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Even through a computer screen, Alana Epstein, LCSW, can read someone’s body language.
“It’s so interesting during the pandemic, because you’re only seeing the framework of the upper body,” she says about video calls. “I’ve learned to look closer at the slightest nuances like nods, facial expressions and shoulders—they can say a lot about whether you’re relaxed or anxious. As clinicians we have to focus extra hard on getting the most out of contact in virtual settings.”
Epstein is one of three licensed clinical social workers who staff the Employee Assistance Program (EAP) at Children’s Hospital Los Angeles. The program, which provides confidential assistance to support team members’ physical, emotional and mental health, offers a host of resources from crisis intervention and counseling to support groups and referrals. Lately, EAP’s resiliency training workshops have been one of the most impactful offerings.
“When we get hit with stressors, our autonomic nervous system gets lit up and we go into fight-or-flight mode, and we aren’t at our best in terms of functioning,” says EAP’s Beth Fitzpatrick, LCSW. “We want to teach people how to self-regulate and get through a traumatic event, which, at a hospital—and especially during a pandemic—can be daily.”
Workshop participants learn tangible skills such as grounding, which brings attention to the body in the present moment by noticing how it makes contact with a surface. Doing so can calm the mind and ease overwhelming thoughts. Nurses and team members in some of the hospital’s most challenging areas like the Pediatric Intensive Care Unit have completed the course and reported positive feedback. By the end of the class, shoulders start to loosen up, and it’s as if a reset button has been pressed.
Perhaps the most valuable part of the resiliency training has been the community-based model. In group sessions held in-person or virtually, attendees perform and work through the exercises together, sharing their thoughts and experiences in a safe, welcoming space.
“I’ve seen the whole emotional spectrum play out in class,” says Fitzpatrick. “People will open up about what’s impacting them and that, in turn, helps others who are going through the same feelings to realize they’re not the only ones. They walk away feeling more connected to each other, more empowered to not get yanked around by stressful situations and not feel helpless.”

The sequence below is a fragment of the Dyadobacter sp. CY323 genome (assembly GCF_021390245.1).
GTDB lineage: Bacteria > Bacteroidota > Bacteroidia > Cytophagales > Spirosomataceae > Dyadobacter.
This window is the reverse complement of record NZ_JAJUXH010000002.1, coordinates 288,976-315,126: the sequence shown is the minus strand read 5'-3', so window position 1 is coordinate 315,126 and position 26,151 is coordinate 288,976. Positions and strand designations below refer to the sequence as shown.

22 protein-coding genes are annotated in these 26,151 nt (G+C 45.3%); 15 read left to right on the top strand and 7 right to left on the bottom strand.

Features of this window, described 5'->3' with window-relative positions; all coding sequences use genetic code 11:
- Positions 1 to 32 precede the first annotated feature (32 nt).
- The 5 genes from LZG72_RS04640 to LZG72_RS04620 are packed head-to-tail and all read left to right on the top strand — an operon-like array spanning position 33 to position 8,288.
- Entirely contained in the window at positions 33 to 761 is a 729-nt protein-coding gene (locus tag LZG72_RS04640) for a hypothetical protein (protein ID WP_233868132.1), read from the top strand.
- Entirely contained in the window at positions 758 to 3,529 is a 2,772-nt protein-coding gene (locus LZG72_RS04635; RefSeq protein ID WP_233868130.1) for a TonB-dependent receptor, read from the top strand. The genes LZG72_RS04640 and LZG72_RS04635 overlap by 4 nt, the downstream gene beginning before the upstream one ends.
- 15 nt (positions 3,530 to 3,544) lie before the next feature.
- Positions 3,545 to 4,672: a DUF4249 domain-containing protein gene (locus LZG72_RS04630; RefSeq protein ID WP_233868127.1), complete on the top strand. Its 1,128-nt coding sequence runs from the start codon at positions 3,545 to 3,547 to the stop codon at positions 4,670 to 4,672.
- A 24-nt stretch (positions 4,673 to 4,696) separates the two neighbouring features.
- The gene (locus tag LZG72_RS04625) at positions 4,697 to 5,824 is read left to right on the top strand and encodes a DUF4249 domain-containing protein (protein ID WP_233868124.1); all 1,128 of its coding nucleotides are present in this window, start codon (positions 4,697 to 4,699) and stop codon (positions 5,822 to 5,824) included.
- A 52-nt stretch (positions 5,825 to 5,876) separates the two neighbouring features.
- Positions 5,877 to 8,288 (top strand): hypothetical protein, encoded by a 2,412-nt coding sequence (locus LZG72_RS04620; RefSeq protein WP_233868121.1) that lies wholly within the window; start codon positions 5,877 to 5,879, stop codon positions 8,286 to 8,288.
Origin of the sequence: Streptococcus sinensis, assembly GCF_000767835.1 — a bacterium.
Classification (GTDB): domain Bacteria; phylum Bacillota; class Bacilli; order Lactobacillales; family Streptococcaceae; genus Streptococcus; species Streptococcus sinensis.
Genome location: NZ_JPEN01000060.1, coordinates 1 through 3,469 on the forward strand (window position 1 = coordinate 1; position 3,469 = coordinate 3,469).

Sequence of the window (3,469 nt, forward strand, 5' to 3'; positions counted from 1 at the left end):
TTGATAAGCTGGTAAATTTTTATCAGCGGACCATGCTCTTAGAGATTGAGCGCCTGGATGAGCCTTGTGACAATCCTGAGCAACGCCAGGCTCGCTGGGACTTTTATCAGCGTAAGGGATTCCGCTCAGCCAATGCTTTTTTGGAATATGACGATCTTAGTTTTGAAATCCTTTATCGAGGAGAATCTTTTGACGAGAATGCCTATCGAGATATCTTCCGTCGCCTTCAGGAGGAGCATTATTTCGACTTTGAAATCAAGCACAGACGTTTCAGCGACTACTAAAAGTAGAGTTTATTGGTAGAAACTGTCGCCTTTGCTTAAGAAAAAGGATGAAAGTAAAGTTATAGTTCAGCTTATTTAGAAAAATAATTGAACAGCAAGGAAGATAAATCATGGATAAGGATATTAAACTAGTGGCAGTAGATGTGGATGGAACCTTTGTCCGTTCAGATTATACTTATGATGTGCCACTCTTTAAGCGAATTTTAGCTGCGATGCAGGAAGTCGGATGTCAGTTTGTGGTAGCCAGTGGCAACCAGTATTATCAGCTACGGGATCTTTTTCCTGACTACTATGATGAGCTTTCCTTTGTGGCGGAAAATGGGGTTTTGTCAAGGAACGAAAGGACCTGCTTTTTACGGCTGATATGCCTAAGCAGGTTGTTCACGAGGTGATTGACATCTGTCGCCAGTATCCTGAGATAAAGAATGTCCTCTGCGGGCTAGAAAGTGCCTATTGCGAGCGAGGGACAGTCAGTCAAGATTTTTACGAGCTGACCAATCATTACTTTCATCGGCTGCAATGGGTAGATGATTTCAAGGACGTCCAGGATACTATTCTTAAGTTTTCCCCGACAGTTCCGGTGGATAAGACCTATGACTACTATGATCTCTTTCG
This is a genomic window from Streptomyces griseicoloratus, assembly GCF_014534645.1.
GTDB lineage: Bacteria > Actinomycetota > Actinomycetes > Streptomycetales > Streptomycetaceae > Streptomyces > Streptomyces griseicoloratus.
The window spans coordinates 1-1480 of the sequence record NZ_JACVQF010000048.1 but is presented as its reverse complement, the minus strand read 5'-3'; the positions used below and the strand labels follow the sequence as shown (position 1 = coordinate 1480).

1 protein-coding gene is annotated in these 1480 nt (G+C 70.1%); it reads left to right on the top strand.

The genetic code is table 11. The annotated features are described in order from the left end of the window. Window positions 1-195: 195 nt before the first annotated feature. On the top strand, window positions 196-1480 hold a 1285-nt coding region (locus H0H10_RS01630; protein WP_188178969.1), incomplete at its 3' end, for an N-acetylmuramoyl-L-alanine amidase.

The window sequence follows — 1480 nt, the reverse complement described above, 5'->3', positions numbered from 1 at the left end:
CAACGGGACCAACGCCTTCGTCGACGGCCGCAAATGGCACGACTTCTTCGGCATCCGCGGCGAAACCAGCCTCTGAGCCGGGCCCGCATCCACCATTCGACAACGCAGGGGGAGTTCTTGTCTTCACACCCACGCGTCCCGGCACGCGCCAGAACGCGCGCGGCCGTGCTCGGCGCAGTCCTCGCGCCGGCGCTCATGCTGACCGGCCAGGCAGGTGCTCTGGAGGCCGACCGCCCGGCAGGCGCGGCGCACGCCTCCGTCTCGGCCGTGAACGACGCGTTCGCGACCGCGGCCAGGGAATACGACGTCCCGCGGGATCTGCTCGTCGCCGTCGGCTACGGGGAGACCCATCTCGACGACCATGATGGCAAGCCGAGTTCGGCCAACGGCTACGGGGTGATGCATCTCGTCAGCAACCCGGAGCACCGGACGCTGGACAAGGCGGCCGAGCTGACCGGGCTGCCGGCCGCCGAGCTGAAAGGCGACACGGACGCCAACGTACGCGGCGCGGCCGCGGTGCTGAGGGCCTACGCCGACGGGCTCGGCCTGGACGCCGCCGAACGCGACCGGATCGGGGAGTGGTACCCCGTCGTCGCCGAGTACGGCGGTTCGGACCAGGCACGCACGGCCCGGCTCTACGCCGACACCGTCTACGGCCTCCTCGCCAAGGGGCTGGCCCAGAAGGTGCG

Having hope is especially important when working at a pediatric medical center.
“If you talk to any provider in an adult setting, many will say they’ll never work in pediatrics because it’s too hard or too sad,” says Fitzpatrick. “We recognize that CHLA team members are a specialized workforce, people who have the magic to work with sick kids, and the EAP is here to help them.”
“It’s so vital to understand the dynamics of trauma,” adds Epstein, “and to really unpack grief and loss and be able to process that. That way team members can be better equipped to not only work through these times but also lead through these times.”
As licensed professionals, Fitzpatrick, Epstein and their EAP colleague Elizabeth Arias, LCSW, are also experienced in providing one-on-one counseling, another resource provided through the Employee Assistance Program. Each session is completely confidential and can be scheduled within two days of contacting the program for an appointment.
At a time when the mental health care system is nearly maxed out and wait times to see specialists can be anywhere from two to four months, the EAP can provide team members with more immediate support and “bridge that gap until we can connect them with a long-term therapist if needed,” says Fitzpatrick.
For the EAP staff, caring for the caregivers goes beyond the workplace. As events related to the Black Lives Matter movement escalated last year, the EAP partnered with CHLA’s Office of Diversity, Equity and Inclusion to help team members process their feelings. After the 2020 attack on Artsakh, a conflict that deeply affected the local Armenian community, including team members who had family in Armenia fighting in the war, the EAP and the hospital’s Spiritual Care Services hosted a peace vigil and support groups.
“There’s this general idea that we have to ‘check our stuff at the front door’ and not bring any baggage in. But that can take up your entire headspace,” says Fitzpatrick. “Just to be able to sort out any issue, whether it’s work-related or not, and talk it through with somebody can bring clarity and help you move forward.”